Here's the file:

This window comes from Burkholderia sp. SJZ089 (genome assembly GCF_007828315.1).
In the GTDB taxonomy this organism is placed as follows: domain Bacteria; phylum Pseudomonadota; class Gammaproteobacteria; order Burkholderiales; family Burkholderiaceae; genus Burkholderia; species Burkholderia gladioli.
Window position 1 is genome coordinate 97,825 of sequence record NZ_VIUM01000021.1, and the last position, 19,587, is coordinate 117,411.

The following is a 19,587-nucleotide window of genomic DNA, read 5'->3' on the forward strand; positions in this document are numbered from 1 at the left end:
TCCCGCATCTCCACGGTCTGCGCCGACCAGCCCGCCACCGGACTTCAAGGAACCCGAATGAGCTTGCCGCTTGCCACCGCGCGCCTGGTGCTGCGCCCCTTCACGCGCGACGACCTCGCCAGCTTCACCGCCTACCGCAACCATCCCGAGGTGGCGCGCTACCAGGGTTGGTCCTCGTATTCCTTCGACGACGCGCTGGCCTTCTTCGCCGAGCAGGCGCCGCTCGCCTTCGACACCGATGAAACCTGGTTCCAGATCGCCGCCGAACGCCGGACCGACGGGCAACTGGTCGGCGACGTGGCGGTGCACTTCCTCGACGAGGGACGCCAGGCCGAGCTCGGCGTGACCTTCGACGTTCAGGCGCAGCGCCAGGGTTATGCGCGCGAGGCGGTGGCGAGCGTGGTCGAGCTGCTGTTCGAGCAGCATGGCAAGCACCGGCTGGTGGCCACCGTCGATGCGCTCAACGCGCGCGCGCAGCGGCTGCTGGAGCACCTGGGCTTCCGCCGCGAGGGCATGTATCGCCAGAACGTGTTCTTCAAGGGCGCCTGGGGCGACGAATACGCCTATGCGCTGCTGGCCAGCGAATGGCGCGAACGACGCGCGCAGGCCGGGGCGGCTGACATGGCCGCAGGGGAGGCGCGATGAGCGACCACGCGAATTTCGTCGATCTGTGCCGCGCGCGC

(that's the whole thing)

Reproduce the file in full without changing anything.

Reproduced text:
This window comes from Burkholderia sp. SJZ089 (genome assembly GCF_007828315.1).
In the GTDB taxonomy this organism is placed as follows: domain Bacteria; phylum Pseudomonadota; class Gammaproteobacteria; order Burkholderiales; family Burkholderiaceae; genus Burkholderia; species Burkholderia gladioli.
Window position 1 is genome coordinate 97,825 of sequence record NZ_VIUM01000021.1, and the last position, 19,587, is coordinate 117,411.

The following is a 19,587-nucleotide window of genomic DNA, read 5'->3' on the forward strand; positions in this document are numbered from 1 at the left end:
TCCCGCATCTCCACGGTCTGCGCCGACCAGCCCGCCACCGGACTTCAAGGAACCCGAATGAGCTTGCCGCTTGCCACCGCGCGCCTGGTGCTGCGCCCCTTCACGCGCGACGACCTCGCCAGCTTCACCGCCTACCGCAACCATCCCGAGGTGGCGCGCTACCAGGGTTGGTCCTCGTATTCCTTCGACGACGCGCTGGCCTTCTTCGCCGAGCAGGCGCCGCTCGCCTTCGACACCGATGAAACCTGGTTCCAGATCGCCGCCGAACGCCGGACCGACGGGCAACTGGTCGGCGACGTGGCGGTGCACTTCCTCGACGAGGGACGCCAGGCCGAGCTCGGCGTGACCTTCGACGTTCAGGCGCAGCGCCAGGGTTATGCGCGCGAGGCGGTGGCGAGCGTGGTCGAGCTGCTGTTCGAGCAGCATGGCAAGCACCGGCTGGTGGCCACCGTCGATGCGCTCAACGCGCGCGCGCAGCGGCTGCTGGAGCACCTGGGCTTCCGCCGCGAGGGCATGTATCGCCAGAACGTGTTCTTCAAGGGCGCCTGGGGCGACGAATACGCCTATGCGCTGCTGGCCAGCGAATGGCGCGAACGACGCGCGCAGGCCGGGGCGGCTGACATGGCCGCAGGGGAGGCGCGATGAGCGACCACGCGAATTTCGTCGATCTGTGCCGCGCGCGC